Laparoscopic Treatment of Benign Insulinomas Localized in the Body and Tail of the Pancreas: A Single-center Experience

Surgical Pathology, Department of Clinical and Medical Science, University of Padua, Padua, Italy.
World Journal of Surgery (Impact Factor: 2.64). 11/2006; 30(10):1916-9; discussion 1920-1. DOI: 10.1007/s00268-005-0645-1
Source: PubMed


The increasingly widespread use of minimally invasive surgery has allowed surgeons to exploit this approach for complex procedures, such as pancreatic resections, though its actual role outside simple operations remains debated.
This is a study of 12 consecutive patients, 5 men and 7 women, with pancreatic insulinoma who were treated at our institution from 2000 to September 2005. All patients presented with typical symptoms and laboratory findings of hyperinsulinism and were good candidates for laparoscopic surgery. Preoperative diagnostic work-up, operating time, postoperative complication rate, length of hospital stayd and clinical outcome were assessed.
Successful laparoscopic resection was performed in 11 out of 12 patients: 4 had tumor enucleation, and 7 had distal pancreatectomy; among these latter 5 had spleen-preserving distal pancreatectomy. In 1 case conversion to open surgery was necessary. Mean operative time was 170 minutes. The median tumor size was 18 mm, and all the insulinomas were benign. Four complications were observed in this group, and the median hospital stay was 8 days.
The laparoscopic approach proved to be feasible and safe, although the average operative time was longer and demanded good surgical skills as well as precise localization of the tumor and definition of its nature. Tumors located in the body or tail of the pancreas that are benign in nature can better benefit of laparoscopic approach.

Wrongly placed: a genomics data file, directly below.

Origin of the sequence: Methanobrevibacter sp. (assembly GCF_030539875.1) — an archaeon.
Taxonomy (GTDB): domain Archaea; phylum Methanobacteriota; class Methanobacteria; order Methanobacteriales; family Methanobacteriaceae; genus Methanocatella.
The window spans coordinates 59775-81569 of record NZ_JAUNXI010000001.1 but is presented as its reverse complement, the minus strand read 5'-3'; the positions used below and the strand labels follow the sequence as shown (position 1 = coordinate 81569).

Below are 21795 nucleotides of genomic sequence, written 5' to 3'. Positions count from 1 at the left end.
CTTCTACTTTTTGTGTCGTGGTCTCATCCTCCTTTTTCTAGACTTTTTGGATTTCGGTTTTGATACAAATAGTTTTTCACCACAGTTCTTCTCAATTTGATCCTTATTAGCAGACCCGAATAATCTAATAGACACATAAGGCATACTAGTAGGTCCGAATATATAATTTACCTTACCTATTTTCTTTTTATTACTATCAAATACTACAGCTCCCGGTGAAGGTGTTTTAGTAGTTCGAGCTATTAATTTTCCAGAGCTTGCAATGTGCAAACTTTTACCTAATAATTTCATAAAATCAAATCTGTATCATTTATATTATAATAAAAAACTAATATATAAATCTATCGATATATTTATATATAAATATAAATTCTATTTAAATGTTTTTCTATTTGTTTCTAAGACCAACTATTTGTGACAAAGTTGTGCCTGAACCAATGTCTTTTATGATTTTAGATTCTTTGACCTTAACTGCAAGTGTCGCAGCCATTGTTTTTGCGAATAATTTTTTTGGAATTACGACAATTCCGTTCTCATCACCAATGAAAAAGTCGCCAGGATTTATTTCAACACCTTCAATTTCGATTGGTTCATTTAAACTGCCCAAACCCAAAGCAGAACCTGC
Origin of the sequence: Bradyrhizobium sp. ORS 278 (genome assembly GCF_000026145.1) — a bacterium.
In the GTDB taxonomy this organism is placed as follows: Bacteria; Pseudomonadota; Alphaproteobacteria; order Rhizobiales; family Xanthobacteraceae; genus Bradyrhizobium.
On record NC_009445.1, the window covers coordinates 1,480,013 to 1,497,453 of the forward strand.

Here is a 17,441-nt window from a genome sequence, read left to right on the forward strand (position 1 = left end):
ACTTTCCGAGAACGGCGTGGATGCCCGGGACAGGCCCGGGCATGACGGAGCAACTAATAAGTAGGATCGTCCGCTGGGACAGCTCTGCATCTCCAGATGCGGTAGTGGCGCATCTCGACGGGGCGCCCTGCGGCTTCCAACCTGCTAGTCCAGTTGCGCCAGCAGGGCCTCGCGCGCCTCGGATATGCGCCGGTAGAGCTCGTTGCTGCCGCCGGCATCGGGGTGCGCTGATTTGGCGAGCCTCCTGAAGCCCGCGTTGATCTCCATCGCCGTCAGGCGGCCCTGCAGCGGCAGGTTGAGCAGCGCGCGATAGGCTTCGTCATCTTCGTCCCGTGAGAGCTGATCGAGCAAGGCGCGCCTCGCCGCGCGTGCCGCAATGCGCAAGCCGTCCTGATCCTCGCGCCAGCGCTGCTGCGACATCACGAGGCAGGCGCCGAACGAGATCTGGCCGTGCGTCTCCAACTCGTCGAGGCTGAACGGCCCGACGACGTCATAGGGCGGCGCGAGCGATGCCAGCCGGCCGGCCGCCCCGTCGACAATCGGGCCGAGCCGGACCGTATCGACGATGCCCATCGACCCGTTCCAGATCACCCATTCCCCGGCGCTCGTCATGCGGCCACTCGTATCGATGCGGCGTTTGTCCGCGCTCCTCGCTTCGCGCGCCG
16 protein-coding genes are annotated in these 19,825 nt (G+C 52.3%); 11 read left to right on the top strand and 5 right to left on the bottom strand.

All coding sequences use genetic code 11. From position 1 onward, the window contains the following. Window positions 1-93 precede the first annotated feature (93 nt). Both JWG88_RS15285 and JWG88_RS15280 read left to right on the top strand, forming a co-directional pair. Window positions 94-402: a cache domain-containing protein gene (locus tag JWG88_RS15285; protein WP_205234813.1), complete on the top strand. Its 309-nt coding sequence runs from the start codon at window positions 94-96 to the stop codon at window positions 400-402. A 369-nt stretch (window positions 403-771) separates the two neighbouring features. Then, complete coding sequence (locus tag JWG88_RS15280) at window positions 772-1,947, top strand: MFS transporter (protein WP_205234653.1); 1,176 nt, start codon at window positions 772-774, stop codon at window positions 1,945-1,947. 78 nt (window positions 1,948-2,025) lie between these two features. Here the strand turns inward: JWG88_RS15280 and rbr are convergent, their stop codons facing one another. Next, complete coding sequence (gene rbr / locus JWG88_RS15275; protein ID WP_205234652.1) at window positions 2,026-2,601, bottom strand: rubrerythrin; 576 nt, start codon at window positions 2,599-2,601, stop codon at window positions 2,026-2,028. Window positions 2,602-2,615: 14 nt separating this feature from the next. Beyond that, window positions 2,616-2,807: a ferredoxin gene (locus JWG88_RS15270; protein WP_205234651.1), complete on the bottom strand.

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    • "If the tumor cannot be identified precisely by laparoscopic ultrasound, conversion to open surgery should be considered [98]. Laparoscopic pancreatic surgery demands a high level of surgical skills in minimally invasive surgery and should be performed in specialized centers [99]. "
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    ABSTRACT: Pancreatic neuroendocrine tumors (PNETs) are rare neoplasms. They are clinically diverse and divided into functioning and nonfunctioning disease, depending on their ability to produce symptoms due to hormone production. Surgical resection is the only curative treatment and remains the cornerstone therapy for this patient group, even in patients with advanced disease. Over the last decade there has been a noticeable trend towards more aggressive surgery as well as more minimally invasive surgery in patients with PNETs. This has resulted in improved long-term survival in patients with locally advanced and metastatic disease treated aggressively, as well as shorter hospital stays and comparable long-term outcomes in patients with limited disease treated minimally invasively. There are still controversies related to issues of surgical treatment of PNETs, such as to what extent enucleation, lymph node sampling, and vascular reconstruction are beneficial for the oncologic outcome. Histopathologic tumor classification is of high clinical importance for treatment planning and prognostic evaluation of patients with PNETs. A constant challenge, which relates to the treatment of PNETs, is the lack of an internationally accepted histopathological classification system. This paper reviews current issues on the surgical treatment of sporadic PNETs with specific focus on surgical approaches and tumor classification.